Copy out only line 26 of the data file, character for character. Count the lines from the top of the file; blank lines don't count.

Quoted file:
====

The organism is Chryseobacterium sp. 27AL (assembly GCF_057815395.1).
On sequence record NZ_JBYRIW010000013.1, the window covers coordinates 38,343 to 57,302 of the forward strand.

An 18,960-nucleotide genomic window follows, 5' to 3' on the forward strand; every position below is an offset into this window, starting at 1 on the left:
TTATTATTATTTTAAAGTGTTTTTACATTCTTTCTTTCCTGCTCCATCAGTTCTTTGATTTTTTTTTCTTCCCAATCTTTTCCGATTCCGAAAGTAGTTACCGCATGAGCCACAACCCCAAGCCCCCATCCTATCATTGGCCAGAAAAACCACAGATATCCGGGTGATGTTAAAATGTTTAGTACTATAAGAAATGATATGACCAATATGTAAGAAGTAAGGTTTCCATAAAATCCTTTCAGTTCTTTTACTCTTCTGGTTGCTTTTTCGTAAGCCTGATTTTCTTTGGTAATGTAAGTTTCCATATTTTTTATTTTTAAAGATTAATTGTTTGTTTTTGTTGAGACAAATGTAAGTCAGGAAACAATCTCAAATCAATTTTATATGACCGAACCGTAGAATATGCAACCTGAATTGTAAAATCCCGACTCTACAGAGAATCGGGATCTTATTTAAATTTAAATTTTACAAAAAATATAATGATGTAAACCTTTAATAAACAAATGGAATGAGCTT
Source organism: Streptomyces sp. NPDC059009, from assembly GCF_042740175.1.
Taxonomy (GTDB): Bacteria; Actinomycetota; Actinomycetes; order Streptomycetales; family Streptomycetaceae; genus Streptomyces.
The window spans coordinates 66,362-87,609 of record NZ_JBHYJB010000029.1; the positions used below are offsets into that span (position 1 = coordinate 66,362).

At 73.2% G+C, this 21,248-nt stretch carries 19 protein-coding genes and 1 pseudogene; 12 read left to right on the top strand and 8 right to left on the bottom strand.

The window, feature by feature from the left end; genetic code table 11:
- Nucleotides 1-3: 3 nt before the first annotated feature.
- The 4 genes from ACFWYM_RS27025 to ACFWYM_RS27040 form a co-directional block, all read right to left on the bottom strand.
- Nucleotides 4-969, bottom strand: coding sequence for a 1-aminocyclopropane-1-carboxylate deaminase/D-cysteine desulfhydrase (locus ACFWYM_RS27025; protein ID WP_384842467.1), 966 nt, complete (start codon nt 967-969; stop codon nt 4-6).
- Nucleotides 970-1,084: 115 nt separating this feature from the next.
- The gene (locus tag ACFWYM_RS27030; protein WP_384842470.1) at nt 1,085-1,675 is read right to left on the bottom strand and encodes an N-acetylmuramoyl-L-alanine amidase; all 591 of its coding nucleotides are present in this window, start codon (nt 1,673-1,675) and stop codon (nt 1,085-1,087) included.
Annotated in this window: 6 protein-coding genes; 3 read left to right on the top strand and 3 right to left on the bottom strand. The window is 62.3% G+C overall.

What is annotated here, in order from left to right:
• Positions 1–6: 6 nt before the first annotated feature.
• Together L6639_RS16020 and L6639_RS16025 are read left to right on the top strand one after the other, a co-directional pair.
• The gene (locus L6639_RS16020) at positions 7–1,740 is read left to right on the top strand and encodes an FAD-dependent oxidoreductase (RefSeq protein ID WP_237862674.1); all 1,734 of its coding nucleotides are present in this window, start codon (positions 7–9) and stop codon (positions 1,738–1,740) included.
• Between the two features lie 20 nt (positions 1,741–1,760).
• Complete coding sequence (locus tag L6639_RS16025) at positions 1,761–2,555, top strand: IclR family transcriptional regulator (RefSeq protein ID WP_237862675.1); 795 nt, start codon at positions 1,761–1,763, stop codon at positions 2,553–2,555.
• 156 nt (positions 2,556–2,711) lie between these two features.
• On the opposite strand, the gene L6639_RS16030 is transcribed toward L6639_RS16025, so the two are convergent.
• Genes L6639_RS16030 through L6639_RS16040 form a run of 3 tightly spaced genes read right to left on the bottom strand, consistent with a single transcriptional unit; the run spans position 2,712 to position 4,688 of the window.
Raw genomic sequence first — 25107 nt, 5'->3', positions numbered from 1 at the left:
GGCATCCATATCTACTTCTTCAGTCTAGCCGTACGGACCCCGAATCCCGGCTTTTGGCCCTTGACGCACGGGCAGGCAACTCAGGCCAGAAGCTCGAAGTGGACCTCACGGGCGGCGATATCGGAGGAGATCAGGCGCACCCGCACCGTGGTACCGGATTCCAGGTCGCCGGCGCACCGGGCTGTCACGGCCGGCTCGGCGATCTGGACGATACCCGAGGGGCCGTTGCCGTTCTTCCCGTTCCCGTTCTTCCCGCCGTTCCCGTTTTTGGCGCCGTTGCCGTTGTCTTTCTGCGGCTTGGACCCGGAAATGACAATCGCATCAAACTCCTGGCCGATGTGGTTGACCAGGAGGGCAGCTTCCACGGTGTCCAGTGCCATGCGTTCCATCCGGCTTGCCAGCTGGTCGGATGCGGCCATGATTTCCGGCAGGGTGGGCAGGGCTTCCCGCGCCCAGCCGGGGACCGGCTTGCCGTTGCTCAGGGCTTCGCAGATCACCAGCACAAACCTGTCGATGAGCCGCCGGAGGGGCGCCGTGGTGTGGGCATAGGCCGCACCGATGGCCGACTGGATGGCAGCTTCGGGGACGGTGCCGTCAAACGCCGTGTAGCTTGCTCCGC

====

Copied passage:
GGCATCCATATCTACTTCTTCAGTCTAGCCGTACGGACCCCGAATCCCGGCTTTTGGCCCTTGACGCACGGGCAGGCAACTCAGGCCAGAAGCTCGAAGTGGACCTCACGGGCGGCGATATCGGAGGAGATCAGGCGCACCCGCACCGTGGTACCGGATTCCAGGTCGCCGGCGCACCGGGCTGTCACGGCCGGCTCGGCGATCTGGACGATACCCGAGGGGCCGTTGCCGTTCTTCCCGTTCCCGTTCTTCCCGCCGTTCCCGTTTTTGGCGCCGTTGCCGTTGTCTTTCTGCGGCTTGGACCCGGAAATGACAATCGCATCAAACTCCTGGCCGATGTGGTTGACCAGGAGGGCAGCTTCCACGGTGTCCAGTGCCATGCGTTCCATCCGGCTTGCCAGCTGGTCGGATGCGGCCATGATTTCCGGCAGGGTGGGCAGGGCTTCCCGCGCCCAGCCGGGGACCGGCTTGCCGTTGCTCAGGGCTTCGCAGATCACCAGCACAAACCTGTCGATGAGCCGCCGGAGGGGCGCCGTGGTGTGGGCATAGGCCGCACCGATGGCCGACTGGATGGCAGCTTCGGGGACGGTGCCGTCAAACGCCGTGTAGCTTGCTCCGC